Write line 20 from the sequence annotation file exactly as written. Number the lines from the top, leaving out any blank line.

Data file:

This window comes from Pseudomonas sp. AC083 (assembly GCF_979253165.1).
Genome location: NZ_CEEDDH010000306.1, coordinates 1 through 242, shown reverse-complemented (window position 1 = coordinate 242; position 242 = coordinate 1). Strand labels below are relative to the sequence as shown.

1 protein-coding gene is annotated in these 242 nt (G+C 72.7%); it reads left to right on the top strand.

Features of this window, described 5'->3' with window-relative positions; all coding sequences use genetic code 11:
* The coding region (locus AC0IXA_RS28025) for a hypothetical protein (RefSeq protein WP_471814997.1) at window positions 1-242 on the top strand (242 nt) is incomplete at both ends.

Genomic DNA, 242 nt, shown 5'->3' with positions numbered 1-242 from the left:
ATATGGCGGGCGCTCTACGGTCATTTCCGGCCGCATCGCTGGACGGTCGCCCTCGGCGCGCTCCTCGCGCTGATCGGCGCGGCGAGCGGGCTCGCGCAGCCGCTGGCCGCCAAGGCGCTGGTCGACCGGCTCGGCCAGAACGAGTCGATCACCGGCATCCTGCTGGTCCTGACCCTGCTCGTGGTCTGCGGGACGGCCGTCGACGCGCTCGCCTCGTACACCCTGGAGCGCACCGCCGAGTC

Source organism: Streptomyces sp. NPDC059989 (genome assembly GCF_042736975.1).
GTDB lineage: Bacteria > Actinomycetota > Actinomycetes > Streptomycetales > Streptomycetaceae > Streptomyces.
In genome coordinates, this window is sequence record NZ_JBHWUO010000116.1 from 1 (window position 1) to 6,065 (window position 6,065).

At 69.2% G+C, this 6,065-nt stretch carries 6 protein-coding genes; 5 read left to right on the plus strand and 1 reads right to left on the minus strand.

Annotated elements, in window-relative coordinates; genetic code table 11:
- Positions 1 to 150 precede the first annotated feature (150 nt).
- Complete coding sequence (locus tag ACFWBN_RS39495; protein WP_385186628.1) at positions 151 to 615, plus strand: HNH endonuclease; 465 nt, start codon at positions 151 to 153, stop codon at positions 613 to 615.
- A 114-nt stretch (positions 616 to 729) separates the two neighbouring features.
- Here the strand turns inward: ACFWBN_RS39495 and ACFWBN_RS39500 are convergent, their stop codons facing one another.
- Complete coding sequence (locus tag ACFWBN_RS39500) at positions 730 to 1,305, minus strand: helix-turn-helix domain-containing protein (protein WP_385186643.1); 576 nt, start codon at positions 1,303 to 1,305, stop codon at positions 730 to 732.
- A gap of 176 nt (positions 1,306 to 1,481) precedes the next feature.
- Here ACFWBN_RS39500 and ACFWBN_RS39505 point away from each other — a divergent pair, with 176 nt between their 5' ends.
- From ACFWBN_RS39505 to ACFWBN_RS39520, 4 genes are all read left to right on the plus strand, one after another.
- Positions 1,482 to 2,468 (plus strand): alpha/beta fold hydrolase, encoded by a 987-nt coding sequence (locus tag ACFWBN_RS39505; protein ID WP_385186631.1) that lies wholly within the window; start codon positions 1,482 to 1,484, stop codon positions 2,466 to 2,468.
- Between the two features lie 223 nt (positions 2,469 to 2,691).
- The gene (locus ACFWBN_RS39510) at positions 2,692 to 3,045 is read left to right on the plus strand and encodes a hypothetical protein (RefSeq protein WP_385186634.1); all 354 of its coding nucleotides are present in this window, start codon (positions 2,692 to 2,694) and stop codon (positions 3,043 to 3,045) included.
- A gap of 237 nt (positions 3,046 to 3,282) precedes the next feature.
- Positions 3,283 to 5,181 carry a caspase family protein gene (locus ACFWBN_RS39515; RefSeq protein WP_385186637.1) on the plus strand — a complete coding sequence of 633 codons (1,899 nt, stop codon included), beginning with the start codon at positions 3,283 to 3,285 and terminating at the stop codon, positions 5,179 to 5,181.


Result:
- From ACFWBN_RS39505 to ACFWBN_RS39520, 4 genes are all read left to right on the plus strand, one after another.